King Charles Bucks Tradition With Simplified Coronation Dress Code

King Charles officially became the U.K.'s ruling monarch after his mother, Queen Elizabeth II's death, on September 8, 2022. Elizabeth's reign lasted for 70 years. She was formally crowned in June 1953 after the death of her father, King George VI. Charles' coronation, which is set for May 6, 2023, is the first coronation of the 21st century. Charles' wife, Queen Camilla, will also be crowned during the ceremony. In October 2022, Buckingham Palace revealed that "The Coronation will reflect the monarch's role today and look towards the future, while being rooted in longstanding traditions and pageantry."

Like several monarchs before him, Charles' coronation will take place at Westminster Abbey. However, Charles is embracing current trends for his big day. Buckingham Palace released an emoji of St Edward's Crown, the crown Charles will wear at his coronation, on social media. In addition, pop star Katy Perry and legendary R&B singer Lionel Richie will perform at his coronation. 

But there are also other significant changes that Charles has implemented. The Daily Mail reported that Charles yearned to simplify his coronation as much as possible. This has resulted in a smaller ceremony and a casual dress code for attendees.

The ceremony will not be as extravagant as Queen Elizabeth II's coronation

Everything we know about King Charles' coronation centers on the fact that his ceremony will be a complete 180 from Queen Elizabeth II's coronation. At the 1953 event, Elizabeth had over 8,000 guests. The lavish ceremony cost $57 million and lasted four hours. On the other hand, Charles' coronation will have 2,000 guests and will only be an hour long. Experts say that Charles is scaling back the event to cut down costs. An unnamed royal source told The Mirror that Charles is sympathetic towards "the struggles felt by modern Britons" and wants to ensure that his coronation gets that point across.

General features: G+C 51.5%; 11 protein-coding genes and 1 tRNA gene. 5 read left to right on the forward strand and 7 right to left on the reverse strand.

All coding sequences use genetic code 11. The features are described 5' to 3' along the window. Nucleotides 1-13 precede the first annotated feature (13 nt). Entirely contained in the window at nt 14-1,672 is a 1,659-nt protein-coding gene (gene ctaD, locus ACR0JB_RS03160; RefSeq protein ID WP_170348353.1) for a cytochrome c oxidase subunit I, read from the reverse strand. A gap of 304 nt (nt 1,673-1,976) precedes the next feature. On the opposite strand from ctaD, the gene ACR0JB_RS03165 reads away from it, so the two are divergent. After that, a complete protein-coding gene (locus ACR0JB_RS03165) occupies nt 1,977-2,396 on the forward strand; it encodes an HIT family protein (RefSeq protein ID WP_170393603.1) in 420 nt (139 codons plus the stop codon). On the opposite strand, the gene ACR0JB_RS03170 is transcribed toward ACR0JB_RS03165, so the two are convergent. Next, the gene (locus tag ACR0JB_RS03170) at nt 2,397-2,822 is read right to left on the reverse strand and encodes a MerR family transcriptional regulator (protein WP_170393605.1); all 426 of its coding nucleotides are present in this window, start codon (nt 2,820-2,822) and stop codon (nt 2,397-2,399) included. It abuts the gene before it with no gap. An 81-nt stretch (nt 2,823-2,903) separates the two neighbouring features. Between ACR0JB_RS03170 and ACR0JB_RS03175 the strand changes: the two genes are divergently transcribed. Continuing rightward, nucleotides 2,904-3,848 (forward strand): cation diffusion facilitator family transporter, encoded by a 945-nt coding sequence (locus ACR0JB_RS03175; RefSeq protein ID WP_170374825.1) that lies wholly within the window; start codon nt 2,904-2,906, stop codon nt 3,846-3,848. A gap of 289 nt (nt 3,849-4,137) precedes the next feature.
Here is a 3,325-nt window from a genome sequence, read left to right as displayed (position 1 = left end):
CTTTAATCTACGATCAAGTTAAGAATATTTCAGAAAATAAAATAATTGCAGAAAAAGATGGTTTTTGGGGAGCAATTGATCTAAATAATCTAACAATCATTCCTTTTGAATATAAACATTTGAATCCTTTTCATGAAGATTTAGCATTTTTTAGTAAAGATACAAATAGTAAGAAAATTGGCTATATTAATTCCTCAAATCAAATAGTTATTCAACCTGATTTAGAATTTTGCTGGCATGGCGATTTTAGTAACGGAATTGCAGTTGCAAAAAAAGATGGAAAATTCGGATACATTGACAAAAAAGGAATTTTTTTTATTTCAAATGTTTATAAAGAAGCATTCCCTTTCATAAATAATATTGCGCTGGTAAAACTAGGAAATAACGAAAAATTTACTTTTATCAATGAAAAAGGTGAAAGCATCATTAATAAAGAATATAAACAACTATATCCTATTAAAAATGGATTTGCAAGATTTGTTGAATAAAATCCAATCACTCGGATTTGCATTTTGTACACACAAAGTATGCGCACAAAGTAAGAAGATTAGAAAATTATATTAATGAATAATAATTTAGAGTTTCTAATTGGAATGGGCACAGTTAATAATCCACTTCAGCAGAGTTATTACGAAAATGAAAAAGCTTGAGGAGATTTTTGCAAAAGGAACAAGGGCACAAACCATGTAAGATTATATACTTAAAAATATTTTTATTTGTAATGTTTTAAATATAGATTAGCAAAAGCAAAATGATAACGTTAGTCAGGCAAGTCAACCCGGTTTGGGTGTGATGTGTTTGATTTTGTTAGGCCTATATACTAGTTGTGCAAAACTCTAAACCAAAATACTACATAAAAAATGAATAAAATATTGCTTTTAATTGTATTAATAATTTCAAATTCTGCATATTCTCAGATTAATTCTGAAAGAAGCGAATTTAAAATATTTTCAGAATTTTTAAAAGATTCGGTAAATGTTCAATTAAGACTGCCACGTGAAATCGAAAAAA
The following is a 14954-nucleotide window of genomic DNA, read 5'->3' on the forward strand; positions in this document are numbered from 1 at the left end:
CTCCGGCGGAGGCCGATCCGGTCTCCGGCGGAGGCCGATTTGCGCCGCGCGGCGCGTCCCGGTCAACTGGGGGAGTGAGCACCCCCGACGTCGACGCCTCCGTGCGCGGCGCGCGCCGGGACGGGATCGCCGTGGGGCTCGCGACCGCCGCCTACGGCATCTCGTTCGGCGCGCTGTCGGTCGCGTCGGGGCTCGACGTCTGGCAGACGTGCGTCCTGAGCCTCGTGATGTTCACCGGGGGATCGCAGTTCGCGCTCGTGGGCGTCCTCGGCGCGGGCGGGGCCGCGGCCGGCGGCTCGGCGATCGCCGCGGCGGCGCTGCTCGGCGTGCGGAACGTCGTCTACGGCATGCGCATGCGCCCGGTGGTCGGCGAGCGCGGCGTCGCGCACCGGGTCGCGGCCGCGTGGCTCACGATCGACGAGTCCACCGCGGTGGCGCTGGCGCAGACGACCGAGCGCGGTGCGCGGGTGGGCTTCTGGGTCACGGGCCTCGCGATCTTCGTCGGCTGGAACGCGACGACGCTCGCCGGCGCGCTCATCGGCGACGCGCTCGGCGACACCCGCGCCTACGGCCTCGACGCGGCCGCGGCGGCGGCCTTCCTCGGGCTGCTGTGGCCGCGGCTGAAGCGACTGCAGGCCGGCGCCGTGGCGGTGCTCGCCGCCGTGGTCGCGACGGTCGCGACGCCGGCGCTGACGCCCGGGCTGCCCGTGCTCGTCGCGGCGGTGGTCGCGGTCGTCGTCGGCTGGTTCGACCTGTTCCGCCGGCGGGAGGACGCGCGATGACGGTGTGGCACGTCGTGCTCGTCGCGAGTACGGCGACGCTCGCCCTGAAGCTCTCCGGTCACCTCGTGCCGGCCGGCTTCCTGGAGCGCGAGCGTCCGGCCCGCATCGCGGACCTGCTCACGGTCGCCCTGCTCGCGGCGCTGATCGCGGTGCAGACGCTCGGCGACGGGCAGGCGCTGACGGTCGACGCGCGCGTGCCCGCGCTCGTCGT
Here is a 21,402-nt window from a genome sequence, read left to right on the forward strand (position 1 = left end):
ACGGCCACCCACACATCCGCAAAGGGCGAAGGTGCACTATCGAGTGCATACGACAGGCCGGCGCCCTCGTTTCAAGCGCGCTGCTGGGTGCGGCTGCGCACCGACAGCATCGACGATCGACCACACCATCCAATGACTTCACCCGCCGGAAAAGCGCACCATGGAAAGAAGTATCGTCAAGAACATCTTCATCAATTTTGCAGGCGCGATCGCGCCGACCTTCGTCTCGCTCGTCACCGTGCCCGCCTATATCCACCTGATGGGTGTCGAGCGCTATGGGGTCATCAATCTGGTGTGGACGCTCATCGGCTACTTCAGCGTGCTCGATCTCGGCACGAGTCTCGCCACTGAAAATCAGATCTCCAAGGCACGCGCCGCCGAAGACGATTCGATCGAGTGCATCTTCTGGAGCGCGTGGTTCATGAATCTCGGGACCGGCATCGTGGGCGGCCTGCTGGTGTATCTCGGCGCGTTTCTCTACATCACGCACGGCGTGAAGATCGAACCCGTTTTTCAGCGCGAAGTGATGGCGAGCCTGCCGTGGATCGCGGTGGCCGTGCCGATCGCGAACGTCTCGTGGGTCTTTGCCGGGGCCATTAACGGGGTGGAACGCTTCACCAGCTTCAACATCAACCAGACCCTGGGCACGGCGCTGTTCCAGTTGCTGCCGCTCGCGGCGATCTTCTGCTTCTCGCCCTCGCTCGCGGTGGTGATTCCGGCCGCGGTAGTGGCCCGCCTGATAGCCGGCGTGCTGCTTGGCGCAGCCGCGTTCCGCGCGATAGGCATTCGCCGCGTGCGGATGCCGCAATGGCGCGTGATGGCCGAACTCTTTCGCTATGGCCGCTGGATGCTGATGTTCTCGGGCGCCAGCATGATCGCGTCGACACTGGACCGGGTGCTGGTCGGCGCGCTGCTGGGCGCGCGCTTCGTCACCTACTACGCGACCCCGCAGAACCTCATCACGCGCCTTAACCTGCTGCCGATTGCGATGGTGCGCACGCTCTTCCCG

The source told the publication, "The King has long been an advocate of a streamlined or slimmed down monarchy and this project could certainly be said to fit with his vision. He has already spoken of his wish to continue his mother's legacy and this includes continuing to recognise what the people are experiencing day by day." Charles has also decided to exclude or adjust certain coronation traditions to fit in with his desire for a modern monarchy.

For example, the coronation oil he will be anointed with will be made with olives and herbs rather than animal products. While Charles and Queen Camilla will travel to and from Westminster Abbey in a carriage, they have decided to make the procession shorter than it was at Elizabeth's coronation. Charles also decided against wearing an opulent robe for his coronation.

Not everyone is happy about the dress code

Reports indicate that King Charles will most likely wear his military uniform instead of a coronation robe. However, Charles has made it clear that this dress code applies to everyone attending his coronation. Charles has asked for members of parliament to dress in business wear instead of their traditional robes. Royal Editor Danielle Stacey from Hello! explained, "It wouldn't be a surprise if peers and guests dress down for the King's coronation, given how conscious he is of the current cost of living crisis and his desire to have a much more modern monarchy. The world has changed so much since the Queen's coronation 70 years ago and it makes sense for Charles to put his own stamp on it."

Experts, like stylist Marian Kwei, told The Independent that Charles is doing the right thing. She said, "This new style of dress being adopted at the upcoming coronation tells us that his monarchy and those to come, seek to be more relatable, engaging with its masses more intimately."

But, of course, the dress code and Charles' wishes for a less-grandeur coronation have been met with some controversy. Those close to the royal family say he's making a mistake by having a smaller guest list and changing the dress code. Ben Goldsmith, a friend of the royal family, told the Daily Mail that he has fears that the coronation will "end up being a watered-down affair."